EIGHT

It just so happens that I own one hell of a flashlight. I bought it when we lived in Maryland. The only other option to the flashlight was to purchase a nine-millimeter Beretta to deal with the local thieves and drug dealers.

This flashlight is so bright the literature said it would blind a person even glancing into it and they would remain blind for a full seven seconds. Which I figured was long enough to grab any guns being pointed my way, or at least long enough to turn around and run. I went inside and found the flashlight.

There are access points to the crawlspace all around the house. Most of them are small, low, ground-level doors; one of them, around the west side of the house, is upright-person-sized, leading three steps down into a small rock-walled room where the heater and the air conditioner are situated. This area is on the other side of the house from where I saw the light and heard the digging.

The exterior doorway closest to the light is about 18 inches high and two feet wide. It’s wooden, painted the same shade of light greyish green as the rest of the house. I knelt down on my hands and knees and pulled on the door. It swung open easily.

“Be my guest,” I said to Mark. He bent down beside me and peered into the darkness. The sunlight was bright around us, and the contrast made it difficult to see under the house. I handed him the flashlight.

“That right there,” I said in my police officer voice, “is a Surefire P2X Fury Dual Output LED 15/500 Lumen Flash light. Look directly into the lens and you will be blinded for seven seconds. Push the button on the end and you will turn on 500 Lumens of tactical-bright illumination.”

Mark shot me a look that showed what he thought of my cop imitation. He peered into the crawlspace. I stood up.

“You should be able to see the heating duct. The light bulb is right above it. You’re sure you want to go under there?”

Mark shook his head. “No, I’m pretty sure I don’t want to go under there. But I guess I should see what you’re going on about. See whether you’re full of shit, which it sounds like you are.”

To tell the truth, I was perfectly happy to have him be the one crawling around in that dank, dark, vermin-ridden space. He clicked on the flashlight, and I watched his back and then his legs scrabble around and disappear inside. He’s thinner than I am and more agile. I could hear him dragging himself around. I waited a few minutes and toed the wooden door closed. The latched snapped shut. I didn’t hear any more from under the house for a minute. I’m not sure why I did that. I’m not the sort who plays practical jokes on people. A bubble of manic laughter rose up in me. I was surprised by it.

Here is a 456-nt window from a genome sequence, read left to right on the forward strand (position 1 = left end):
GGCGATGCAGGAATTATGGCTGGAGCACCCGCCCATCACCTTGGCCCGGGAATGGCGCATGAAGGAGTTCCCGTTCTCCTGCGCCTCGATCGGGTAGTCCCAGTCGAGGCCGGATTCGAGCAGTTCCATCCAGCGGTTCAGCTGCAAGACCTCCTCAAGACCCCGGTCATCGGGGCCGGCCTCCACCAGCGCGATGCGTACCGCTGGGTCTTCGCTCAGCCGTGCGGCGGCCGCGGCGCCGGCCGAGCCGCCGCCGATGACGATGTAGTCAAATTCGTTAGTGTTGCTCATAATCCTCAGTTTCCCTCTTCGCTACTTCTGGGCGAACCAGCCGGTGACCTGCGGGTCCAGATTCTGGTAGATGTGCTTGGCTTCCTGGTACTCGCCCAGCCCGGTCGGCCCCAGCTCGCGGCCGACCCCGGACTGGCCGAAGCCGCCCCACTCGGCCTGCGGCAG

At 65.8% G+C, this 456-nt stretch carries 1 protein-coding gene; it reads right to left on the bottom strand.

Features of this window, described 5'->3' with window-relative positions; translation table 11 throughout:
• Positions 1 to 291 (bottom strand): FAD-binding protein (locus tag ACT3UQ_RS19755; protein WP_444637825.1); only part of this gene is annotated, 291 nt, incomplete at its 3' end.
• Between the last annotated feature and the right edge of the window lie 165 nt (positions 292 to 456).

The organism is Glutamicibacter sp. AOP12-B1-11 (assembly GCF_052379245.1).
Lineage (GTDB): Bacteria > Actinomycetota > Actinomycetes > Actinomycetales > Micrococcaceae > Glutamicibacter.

“Very funny.” Mark’s voice was muffled. Could I hear a note of fear around the edges? I bent down and opened the door. “Just messing with you,” I said. Actually, I was sorry I had played the joke. I don’t know what had come over me. If he had done it to me, I probably would have wet my pants. I looked up and saw Sweetie the cat sitting in the window inside. She had a disapproving look on her cat face. OK, OK, I’m sorry.

I could hear Mark dragging around again, then a clank of metal on metal. “Be careful of the duct work,” I called. “Charlie the plumber says if you even touch it it’s going to crumble into dust. But then Charlie wants to sell me a new eight thousand dollar heating and cooling unit.”

Mark’s legs appeared, then his back. He blinked in the bright sunshine. After a minute he pushed himself upright and began dusting himself off. It was futile. No amount of dusting was going to get all the dirt off his clothes. “Straight into the washer when you get to your house,” I said. “Otherwise your wife’s going to kill you. Or kill both of us.”

Mark gave me one of his looks that said he couldn’t tell if I was making a joke. I wasn’t. “See anything unusual?” I asked.

“It’s all unusual,” he said. “But what do I know? Maybe you mean something like this,” he said, bending down and feeling around inside the doorway. He pulled out an old shovel. It was about three feet long from handle to the top of the rusted blade. The weathered grey handle was fashioned from a six-inch dowel and attached perpendicular across the top. It had a crude, hand-made look. Cobwebs draped its entirety; it looked to be a hundred years old, not that I had any real idea of what its age might be. Mark pushed it toward me. I took it gingerly, reluctantly.

“You heard digging,” Mark said. “Remind me to not be so quick to think you’re full of shit the next time you say something crazy. You’ll notice that the working end of the blade is rusty but clean, like someone has been using it. I’m going to go change my clothes.” He shook his head, wiped his hands on his pants and headed across the neighbor’s yard toward his house.

I turned the shovel over in my hands. He was right. It was covered with cobwebs, but most of the blade itself was clean.

I heard digging in the night.

We found an ancient shovel.

3 thoughts on “EIGHT

Leave a Reply

Fill in your details below or click an icon to log in:

WordPress.com Logo

You are commenting using your WordPress.com account. Log Out /  Change )

Google+ photo

You are commenting using your Google+ account. Log Out /  Change )

Twitter picture

You are commenting using your Twitter account. Log Out /  Change )

Facebook photo

You are commenting using your Facebook account. Log Out /  Change )

Connecting to %s